Paul wanted to escape the trap of being locked into prescience, of always knowing the future, feeling his own life stagnate. Leto, however, accepts that he must submit to the destiny of the “Golden Path” in order to free the rest of human civilization. Anakin’s failure is portrayed in much broader strokes–he became an embodiment of evil, the black-robed Darth Vader, someone who actively attacks the noble ideals he once championed–but in both cases a hero has failed of his purpose. Similarly, both Paul and Anakin try to tempt their sons from the path of duty. And both of them eventually accept their sons’ greater wisdom, sacrificing their own lives as a result.
(To say nothing of Anakin’s status as the prophesied “Chosen One” from the prequels, conceived by the will of the Force and destined to “bring balance.” Compare this to Paul’s Kwisatz Haderach status, as the end product of generations of Bene Gesserit breeding, designed to produce a super-being with powers of ancestral memory and prescience…)
There’s also the fact that the “Luke’s twin sister” plotline is obviously pulled directly from Children of Dune (but with the twist that the twin children were separated at birth). The novel came out in 1976–too late to impact the development of ANH. But Lucas definitely read it before thinking about the storyline of ESB… and I think it may have influenced his thinking about the character of Father Skywalker.
Here’s a significant quote from Children of Dune, a scene where Paul’s mother Lady Jessica is providing Bene Gesserit training to Prince Farad’n on Salusa Secundus:
“Shall we start?” [asked Farad’n.]
“It would’ve been better to begin this when you were much younger,” Jessica said. “It’ll be harder for you now, and it’ll take much longer. You’ll have to begin by learning patience, extreme patience. I pray you’ll not find it too high a price.”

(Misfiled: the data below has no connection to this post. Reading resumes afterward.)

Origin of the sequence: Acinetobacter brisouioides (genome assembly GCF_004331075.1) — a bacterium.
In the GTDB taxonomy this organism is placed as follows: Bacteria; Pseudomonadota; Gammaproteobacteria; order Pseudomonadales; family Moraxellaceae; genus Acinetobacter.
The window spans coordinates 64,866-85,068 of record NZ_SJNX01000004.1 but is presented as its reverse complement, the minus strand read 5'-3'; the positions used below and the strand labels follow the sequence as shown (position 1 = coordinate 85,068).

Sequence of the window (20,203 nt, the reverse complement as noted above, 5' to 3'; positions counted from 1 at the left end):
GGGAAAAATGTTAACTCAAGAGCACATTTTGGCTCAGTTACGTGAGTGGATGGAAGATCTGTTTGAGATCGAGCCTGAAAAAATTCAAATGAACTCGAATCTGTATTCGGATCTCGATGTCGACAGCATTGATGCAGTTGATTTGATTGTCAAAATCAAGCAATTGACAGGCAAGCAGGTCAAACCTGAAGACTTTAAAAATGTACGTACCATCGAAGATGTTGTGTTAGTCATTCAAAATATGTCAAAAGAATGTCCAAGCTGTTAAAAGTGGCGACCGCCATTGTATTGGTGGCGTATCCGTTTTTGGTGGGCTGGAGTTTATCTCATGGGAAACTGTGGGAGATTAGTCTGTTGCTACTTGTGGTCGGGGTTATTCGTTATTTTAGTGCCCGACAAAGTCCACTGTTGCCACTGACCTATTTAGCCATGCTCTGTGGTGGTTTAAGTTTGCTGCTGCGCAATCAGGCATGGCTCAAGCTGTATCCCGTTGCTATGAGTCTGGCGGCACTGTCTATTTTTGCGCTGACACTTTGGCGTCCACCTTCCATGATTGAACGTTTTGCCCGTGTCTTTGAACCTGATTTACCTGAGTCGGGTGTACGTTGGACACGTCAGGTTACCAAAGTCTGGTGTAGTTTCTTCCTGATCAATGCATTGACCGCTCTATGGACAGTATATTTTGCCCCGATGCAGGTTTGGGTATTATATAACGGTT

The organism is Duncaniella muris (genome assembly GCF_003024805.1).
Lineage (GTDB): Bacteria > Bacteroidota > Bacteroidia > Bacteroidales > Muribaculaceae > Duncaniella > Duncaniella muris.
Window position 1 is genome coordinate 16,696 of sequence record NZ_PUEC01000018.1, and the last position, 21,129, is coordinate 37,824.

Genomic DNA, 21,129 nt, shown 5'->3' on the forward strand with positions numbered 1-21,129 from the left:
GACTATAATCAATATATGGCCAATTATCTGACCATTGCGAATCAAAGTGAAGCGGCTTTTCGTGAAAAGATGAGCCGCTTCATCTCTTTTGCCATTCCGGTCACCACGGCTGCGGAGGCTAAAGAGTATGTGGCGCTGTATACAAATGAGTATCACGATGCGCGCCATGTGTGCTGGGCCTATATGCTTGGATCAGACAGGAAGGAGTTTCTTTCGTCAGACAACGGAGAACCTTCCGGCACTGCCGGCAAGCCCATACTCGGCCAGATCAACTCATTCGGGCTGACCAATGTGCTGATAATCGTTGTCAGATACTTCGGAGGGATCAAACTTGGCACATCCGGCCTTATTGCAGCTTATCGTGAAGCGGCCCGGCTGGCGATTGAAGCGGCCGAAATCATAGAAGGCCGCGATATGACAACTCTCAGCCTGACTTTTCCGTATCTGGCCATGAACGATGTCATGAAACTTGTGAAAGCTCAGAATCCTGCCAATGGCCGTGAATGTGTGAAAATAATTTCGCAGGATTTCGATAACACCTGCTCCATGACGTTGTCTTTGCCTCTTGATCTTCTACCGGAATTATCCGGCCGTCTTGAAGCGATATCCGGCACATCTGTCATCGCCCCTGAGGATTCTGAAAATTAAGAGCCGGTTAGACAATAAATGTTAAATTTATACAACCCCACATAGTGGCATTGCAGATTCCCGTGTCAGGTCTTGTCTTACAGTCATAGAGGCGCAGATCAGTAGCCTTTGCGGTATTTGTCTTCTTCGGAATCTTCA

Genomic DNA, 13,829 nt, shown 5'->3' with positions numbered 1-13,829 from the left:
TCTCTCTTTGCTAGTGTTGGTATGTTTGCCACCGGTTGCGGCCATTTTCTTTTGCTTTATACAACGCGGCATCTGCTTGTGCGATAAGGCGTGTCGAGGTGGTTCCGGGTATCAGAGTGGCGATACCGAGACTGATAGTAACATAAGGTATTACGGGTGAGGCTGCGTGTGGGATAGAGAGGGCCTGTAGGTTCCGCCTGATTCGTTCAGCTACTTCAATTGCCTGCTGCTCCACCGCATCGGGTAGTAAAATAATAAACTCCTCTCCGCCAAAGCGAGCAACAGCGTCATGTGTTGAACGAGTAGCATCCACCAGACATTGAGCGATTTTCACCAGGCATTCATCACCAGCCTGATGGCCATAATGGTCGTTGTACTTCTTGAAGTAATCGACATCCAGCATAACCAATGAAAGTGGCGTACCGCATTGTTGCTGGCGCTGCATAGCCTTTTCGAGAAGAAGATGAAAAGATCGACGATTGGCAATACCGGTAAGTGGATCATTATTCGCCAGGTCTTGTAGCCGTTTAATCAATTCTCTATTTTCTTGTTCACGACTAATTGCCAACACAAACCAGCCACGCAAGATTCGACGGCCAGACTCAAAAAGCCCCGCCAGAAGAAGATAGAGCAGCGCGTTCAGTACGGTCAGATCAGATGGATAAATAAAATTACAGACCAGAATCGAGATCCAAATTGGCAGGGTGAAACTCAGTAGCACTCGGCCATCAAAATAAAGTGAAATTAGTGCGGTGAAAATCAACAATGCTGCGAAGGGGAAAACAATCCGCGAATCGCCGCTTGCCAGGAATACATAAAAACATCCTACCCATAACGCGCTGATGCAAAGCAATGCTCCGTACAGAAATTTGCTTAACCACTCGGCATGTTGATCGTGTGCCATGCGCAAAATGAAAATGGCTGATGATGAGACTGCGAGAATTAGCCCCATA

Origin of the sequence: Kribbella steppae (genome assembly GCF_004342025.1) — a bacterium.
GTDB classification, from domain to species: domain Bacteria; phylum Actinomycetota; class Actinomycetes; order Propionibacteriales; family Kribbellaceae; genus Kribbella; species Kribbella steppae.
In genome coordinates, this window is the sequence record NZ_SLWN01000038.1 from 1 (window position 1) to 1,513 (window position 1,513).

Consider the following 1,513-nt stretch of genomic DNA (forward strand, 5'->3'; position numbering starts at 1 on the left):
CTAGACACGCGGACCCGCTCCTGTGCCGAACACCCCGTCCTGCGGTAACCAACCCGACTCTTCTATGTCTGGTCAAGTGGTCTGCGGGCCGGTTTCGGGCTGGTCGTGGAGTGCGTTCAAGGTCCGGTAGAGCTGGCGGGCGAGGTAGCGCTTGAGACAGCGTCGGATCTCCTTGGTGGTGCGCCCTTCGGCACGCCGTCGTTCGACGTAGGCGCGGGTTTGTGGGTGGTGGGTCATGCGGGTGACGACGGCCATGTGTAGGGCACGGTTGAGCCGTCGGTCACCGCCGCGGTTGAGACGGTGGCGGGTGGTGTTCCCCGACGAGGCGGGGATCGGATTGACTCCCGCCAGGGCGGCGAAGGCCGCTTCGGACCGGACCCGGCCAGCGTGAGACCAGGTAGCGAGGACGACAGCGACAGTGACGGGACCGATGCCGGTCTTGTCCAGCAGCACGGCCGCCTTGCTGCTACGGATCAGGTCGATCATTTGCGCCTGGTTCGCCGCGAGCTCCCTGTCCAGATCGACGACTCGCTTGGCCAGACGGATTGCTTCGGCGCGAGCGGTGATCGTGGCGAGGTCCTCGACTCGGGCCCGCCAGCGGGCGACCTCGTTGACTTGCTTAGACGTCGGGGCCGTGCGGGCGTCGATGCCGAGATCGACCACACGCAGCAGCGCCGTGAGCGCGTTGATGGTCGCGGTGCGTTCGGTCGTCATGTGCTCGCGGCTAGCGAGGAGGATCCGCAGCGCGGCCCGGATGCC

Now compare this to Lucas’ early notes for ESB dialogue, where Luke speaks to his Jedi teacher Bunden Debannen (known as “Buffy,” AKA the precursor to Yoda):
Luke: Will you teach me?
Teacher: It would’ve been better to begin this when you were much younger. It’ll be harder for you now and it’ll take much longer. You’ll begin by learning -------------, extreme -------------.
Lucas’ verbatim dialogue-“borrowing” from other sources also happened in the ANH scripts: compare the first draft, where Lucas put Piter de Vries’ declaration “We’ve gained a true advantage” from the original Dune into the mouth of Governor Crispin Hoedaack of Alderaan; or even the third draft, where Luke and Ben Kenobi consider the meaning of the words “Good morning” in a conversation originally written by J.R.R. Tolkien for Bilbo and Gandalf in The Hobbit.
Interestingly, the page of ESB notes with the dialogue from Children of Dune is also the page on which Lucas wrote “He was a Mynoc, Human-computer. (Vader?)” Mynoc in this context is obviously a riff on the Mentats of Dune, who are also “human-computers”: that is, people trained to use their brains for ultra-powerful logical analysis, since their society has outlawed “thinking machines.”
Noteworthy is that Lucas at first scribbled down another, slightly longer word in place of Mynoc, and then blotted it out completely–did he write Mentat and then decide he couldn’t borrow the term so nakedly?